For the most part, she was quite the little trooper and did very well. Doc said she had huge tonsils and adenoids, and her sinuses were also infected. We suspect that she's pretty much chronically infected because she has cold symptoms five weeks out of six. Doc says that adenoids make that worse, so this should improve the situation quite a bit.

I sincerely hope so.

Monday, January 9, 2012

Nesting and waiting

I spent the weekend nesting, so to speak. I had a dream on Friday night about getting a call for a placement, and I woke up and realized that we were very, very unprepared to put a baby anywhere in this house.

The third bedroom, a.k.a. the baby's room, has been used for storage for anything that I wanted to keep out of reach of the kids. As a result, the usable space in this room kept getting smaller and smaller and smaller. So, Saturday I spent nearly the entire day cleaning out this room. It still needs some work, but you can now access both the crib and the dressers without climbing over anything AND you can walk into the closet...which was not possible before the great clean-up. I now feel like we could put a baby in there without fear that he or she would suffocate from the sheer volume of STUFF in the room.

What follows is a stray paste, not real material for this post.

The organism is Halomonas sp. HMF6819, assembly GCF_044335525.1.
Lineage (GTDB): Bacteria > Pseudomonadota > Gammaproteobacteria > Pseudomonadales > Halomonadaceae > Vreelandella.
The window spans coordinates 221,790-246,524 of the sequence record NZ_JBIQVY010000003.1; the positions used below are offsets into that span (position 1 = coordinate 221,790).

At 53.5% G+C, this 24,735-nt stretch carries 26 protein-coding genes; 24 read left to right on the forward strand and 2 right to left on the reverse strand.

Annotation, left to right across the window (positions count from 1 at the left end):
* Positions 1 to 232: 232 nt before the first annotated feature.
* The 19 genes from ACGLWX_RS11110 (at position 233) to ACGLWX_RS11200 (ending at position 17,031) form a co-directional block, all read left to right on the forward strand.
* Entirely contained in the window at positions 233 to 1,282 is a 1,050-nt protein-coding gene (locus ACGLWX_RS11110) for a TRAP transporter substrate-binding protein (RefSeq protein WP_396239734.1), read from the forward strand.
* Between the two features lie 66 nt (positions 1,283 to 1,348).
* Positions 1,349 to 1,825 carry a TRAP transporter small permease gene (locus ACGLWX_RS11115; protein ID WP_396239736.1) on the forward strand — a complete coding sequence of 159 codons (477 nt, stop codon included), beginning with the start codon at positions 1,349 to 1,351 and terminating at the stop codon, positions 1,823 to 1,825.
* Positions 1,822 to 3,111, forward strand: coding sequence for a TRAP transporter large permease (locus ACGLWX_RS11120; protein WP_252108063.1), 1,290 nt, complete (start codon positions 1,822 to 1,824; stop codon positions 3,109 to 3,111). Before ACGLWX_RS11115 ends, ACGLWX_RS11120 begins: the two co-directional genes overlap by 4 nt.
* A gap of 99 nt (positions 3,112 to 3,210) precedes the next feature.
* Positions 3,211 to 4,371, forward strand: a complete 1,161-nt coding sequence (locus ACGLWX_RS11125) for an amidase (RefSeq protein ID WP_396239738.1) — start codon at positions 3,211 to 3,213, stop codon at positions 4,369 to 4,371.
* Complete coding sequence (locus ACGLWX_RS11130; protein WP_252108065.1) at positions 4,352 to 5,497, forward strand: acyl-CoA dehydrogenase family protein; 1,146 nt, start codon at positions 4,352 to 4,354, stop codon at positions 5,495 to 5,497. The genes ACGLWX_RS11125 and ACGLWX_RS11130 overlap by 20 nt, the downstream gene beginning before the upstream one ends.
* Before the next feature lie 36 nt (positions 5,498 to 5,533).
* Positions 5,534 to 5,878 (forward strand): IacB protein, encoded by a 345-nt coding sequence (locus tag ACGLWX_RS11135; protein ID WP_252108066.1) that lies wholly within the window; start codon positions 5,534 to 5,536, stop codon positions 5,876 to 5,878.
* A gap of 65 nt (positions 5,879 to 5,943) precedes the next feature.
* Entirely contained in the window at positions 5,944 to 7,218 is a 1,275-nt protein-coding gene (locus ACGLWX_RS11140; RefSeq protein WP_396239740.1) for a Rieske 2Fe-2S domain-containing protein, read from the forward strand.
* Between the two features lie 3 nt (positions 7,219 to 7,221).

I have a whole list of other "nesting" projects to keep me busy in the next few months. I've found this is necessary to keep from obsessing about the actual, ellusive baby in our future. I try very hard to appear very calm and confident about this whole adoption waiting process. I talk a good line about waiting on God's timing and all. But occasionally things happen to rattle my confidence and make me question why we have to suffer all these things simply to build our family.